Maharashtra and Haryana have shown the way to implement NOTA

By: and |
Updated: March 28, 2019 1:47:28 AM

Jagdeep S Chhokar, one of founders of the Association for Democratic Reforms (ADR) and the former IIM Ahmedabad professor says that even though there are no real positive changes in the country’s democracy, there is hope for the future

NOTA. lok sabha elections 2019, Haryana, Maharashtra, electoral bonds scheme, ADR, implementation of NOTA, NOTA meaningThe ADR is credited with intervening in the case where the Supreme Court ordered the Election Commission of India to provide the NOTA button on electronic voting machines.

Maharashtra and Haryana have shown the way in implementing the ‘None of the Above’ (NOTA) ballot option for voters in the intended spirit after they issued orders last year, which makes an election in a constituency invalid if NOTA get more votes than each of the candidates, said Jagdeep S Chhokar, one of founders of the Association for Democratic Reforms (ADR)—the NGO that works in the area of electoral and political reforms.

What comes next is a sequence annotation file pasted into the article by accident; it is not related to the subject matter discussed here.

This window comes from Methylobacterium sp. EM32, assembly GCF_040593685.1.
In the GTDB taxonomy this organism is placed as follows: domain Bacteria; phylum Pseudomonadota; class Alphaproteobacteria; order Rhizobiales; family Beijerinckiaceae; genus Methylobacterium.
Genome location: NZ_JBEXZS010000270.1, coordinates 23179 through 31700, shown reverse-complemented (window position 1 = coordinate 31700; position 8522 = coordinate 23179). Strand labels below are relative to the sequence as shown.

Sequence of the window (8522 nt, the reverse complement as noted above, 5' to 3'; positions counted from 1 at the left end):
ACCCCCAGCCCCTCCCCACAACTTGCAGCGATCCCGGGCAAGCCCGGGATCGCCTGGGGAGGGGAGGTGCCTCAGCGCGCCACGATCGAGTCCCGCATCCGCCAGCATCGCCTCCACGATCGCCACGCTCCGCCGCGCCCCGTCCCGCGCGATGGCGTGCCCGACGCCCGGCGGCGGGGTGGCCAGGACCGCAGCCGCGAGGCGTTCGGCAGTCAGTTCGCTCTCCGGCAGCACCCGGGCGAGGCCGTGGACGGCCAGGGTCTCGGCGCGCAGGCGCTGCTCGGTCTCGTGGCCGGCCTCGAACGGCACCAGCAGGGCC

In fact, the State Election Commission, Haryana, went a step further and inserted provisions in the law to bar the candidates—those who got less votes than NOTA—from contesting the follow-up elections. However, Chhokar said that most people consider NOTA to be a waste of vote. “What should happen is that if NOTA gets more votes than each candidate, then the election should be annulled and a fresh election should be held within a week. Only then will better candidates come forth,” he said.

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The ADR is credited with intervening in the case where the Supreme Court ordered the Election Commission of India to provide the NOTA button on electronic voting machines. The organisation was also involved in getting the Supreme Court to bar the sitting Members of Parliament (MPs) and Members of the Legislative Assembly (MLAs) from holding office on being convicted by a court.